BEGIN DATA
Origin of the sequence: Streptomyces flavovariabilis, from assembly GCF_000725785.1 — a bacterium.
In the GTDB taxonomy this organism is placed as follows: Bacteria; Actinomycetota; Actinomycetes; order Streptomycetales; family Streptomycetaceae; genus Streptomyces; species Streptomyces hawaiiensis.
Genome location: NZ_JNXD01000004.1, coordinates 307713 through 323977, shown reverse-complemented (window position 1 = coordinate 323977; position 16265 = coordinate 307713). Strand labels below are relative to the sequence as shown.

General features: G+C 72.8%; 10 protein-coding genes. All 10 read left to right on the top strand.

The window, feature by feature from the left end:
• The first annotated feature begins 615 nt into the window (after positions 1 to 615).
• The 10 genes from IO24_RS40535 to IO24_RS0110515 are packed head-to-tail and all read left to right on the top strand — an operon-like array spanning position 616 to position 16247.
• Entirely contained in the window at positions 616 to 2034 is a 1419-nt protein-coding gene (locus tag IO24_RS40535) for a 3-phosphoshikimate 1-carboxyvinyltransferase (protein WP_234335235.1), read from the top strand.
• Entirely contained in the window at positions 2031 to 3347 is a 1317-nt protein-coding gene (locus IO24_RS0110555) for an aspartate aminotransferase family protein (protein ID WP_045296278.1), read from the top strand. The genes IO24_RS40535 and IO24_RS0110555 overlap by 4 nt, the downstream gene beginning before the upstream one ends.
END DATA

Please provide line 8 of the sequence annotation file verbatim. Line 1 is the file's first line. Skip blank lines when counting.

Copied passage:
• Entirely contained in the window at positions 616 to 2034 is a 1419-nt protein-coding gene (locus tag IO24_RS40535) for a 3-phosphoshikimate 1-carboxyvinyltransferase (protein WP_234335235.1), read from the top strand.